Found this one on the bottom of the email signature block of a colleague for whom I have great respect:
My Speech at the Candlelight Vigil for Bob Chappell and Sue Neill-Fraser on Friday 13 June 2014 on the Lawns of Parliament House, Tasmania, Australia
I thought it would be useful to share my short speech from the recent candlelight vigil on the lawns of Tasmania's Parliament House on Friday 13 June 2014. I chose not to use my prepared speech but to speak from the heart. Hence, everything in the speech may not have been actually voiced on the evening concerned. Indeed, I said more on the night.
I discovered this case when I was reading Chris Halkides informative blogspot called the View-From-Wilmington. See http://viewfromwilmington.blogspot.com.au/. I was an Assistant Commissioner of Police at the time in WA but this case had, somewhat surprisingly, slipped my memory. Having now reread this excellent article in Perth Now on the case, by highly respected journalist and miscarriage of justice fighter, Estelle Blackburn, I am again reminded of the possible dangers of DNA evidence, particularly when accompanied by a lying victim/informant and a deficient police investigation. See http://www.perthnow.com.au/news/innocent-boys-jail-nightmare/story-e6frg12c-1111113259916?nk=ef5ca1353df5b6609a34bc8f9396082c
DNA Transfer and Legal Issues - the High Court decision in Fitzgerald v The Queen  HCATrans 127 (19 June 2014)
A very interesting case involving the consideration of possible DNA transfer issues was recently considered by the Full Court (5 judges - Hayne J, Crennan J, Kiefel J, Bell J, and Gageler J) of the High Court of Australia. See Fitzgerald v The Queen  HCATrans 127 (19 June 2014). The HIgh Court allowed an appeal against the decision of the Full Court of the Supreme Court of SA (SASCFC) and acquitted the appellant, Fitzgerald, of murder. Fitzgerald was convicted of murder and causing serious injury as part of a group of six people involved in a home invasion. He had been sentenced to life imprisonment with a 20 year non-parole period. He denied any involvement and argued that the DNA linking him to the offence, which was located on a didgeridoo (the major profile of a mixed profile) along with, but separate to, some small bloodstains from both victims, was transferred to his co-accused during two handshakes earlier that evening. The Crown argued that the didgeridoo may have been used as a weapon. The SASCFC agreed that it was open to the jury to conclude beyond reasonable doubt that the DNA was directly deposited by Fitzgerald, and unanimously dismissed the appeal. The High Court went on to allow the appeal, quashed the conviction and entered an acquittal. The Court is to publish its reasons for judgement at a later date.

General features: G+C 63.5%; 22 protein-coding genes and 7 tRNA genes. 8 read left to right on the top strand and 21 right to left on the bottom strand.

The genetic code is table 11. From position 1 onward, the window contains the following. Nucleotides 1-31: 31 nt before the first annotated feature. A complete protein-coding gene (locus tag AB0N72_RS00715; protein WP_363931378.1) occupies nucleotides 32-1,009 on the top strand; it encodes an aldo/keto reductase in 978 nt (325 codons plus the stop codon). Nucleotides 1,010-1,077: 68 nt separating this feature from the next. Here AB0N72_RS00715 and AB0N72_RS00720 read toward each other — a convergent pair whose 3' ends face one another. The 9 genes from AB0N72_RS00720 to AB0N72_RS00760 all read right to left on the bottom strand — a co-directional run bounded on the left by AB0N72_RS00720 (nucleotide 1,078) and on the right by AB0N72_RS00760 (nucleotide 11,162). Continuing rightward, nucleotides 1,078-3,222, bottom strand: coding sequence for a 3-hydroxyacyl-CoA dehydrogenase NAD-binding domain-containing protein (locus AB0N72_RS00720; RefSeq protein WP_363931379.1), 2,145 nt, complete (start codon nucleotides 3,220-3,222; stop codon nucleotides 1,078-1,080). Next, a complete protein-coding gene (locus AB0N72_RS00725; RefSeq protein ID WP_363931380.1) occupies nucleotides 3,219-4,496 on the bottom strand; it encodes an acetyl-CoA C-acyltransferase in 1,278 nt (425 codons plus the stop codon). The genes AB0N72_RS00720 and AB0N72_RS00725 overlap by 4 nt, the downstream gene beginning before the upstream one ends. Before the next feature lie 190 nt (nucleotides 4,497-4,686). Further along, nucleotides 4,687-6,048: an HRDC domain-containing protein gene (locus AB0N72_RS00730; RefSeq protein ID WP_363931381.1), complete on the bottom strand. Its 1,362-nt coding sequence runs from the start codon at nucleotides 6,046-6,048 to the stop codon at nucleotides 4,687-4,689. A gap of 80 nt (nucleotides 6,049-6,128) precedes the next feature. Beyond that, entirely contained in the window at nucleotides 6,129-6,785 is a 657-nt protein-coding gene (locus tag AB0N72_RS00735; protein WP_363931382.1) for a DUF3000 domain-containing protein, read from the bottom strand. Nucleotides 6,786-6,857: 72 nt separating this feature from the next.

The NSW Law Reform Commission (NSWLRC) has recently released a major report on criminal appeals (See http://www.lawreform.lawlink.nsw.gov.au/agdbasev7wr/_assets/lrc/m731654l10/report_140.pdf). It is dated March 2014 but I am advised that it was tabled n the NSW Parliament on 18 June 2014.
There are real dangers in relying on presumptive testing in concluding that blood is present at a crime scene. We saw this clearly in the Lindy Chamberlain case over 30 years ago when orthotolidine (a screening or presumptive test) was relied upon to indicate the presence of a spray of blood under the dashboard of the Chamberlain family car. This was later found to be sound deadener.
Very interesting article by barrister Hugh Selby on the Civil Liberties Australia website. See http://www.cla.asn.au/News/justice-denied-eastman-kept-in-jail/. Hugh points out the unfairness of the laws which mean that Eastman still languishes in an ACT prison despite the clear evidence that he was wrongly convicted. Selby states "Seriously deficient evidence misled jurors at his trial". Selby says that the relevant law is set out in the ACT Crimes Act which he refers to as "a quite recent act of stupidity". It is becoming increasingly clear that our system is not designed to deal with and redress Miscarriages of Justice in a timely way. Urgent change is required including a further right to appeal provision to avoid such "picnics" (a term used in this concerning article).
Shadow of Doubt, the AFI/AACTA nominated and international award-winning documentary on the Sue Neill-Fraser murder case, was shown at a special screening by the Western Tiers Film Society at Deloraine in Tasmania on Saturday night. Eve Ash, psychologist and film-maker, who produced Shadow of Doubt, was there to speak about the film and answer any questions. I also spoke about some of the issues in the case and the challenges in getting the matter back before the courts.
There will be another candlelight vigil for Sue organised by the Sue Neill-Fraser Support Group for Friday night on the lawns of Parliament House in Hobart. People are asked to assemble at 5.20 pm with their candles for a 5.30 pm start. I understand that Eve Ash, psychologist and film-maker who produced the AFI/AACTA nominated and international award-winning Shadow of Doubt documentary on the case, will be speaking along with Support Group Chair, Ms Lynn Giddings, and Ms Sarah Bowles, Sue's daughter.
17 Year Old Cold Case in NSW - 60 Minutes Report last Sunday 15 June 2014 - Deficiencies in the Historical Police Investigation
Fascinating account by 60 Minutes of the historical investigation into a 17 year old cold case in Bathurst NSW where one of two kidnapped girls has never been found. NSW Police are now actively reviewing the case and have offered a significant reward to uncover the truth of the matter and identify the offender, following a recent Coroner's Inquest.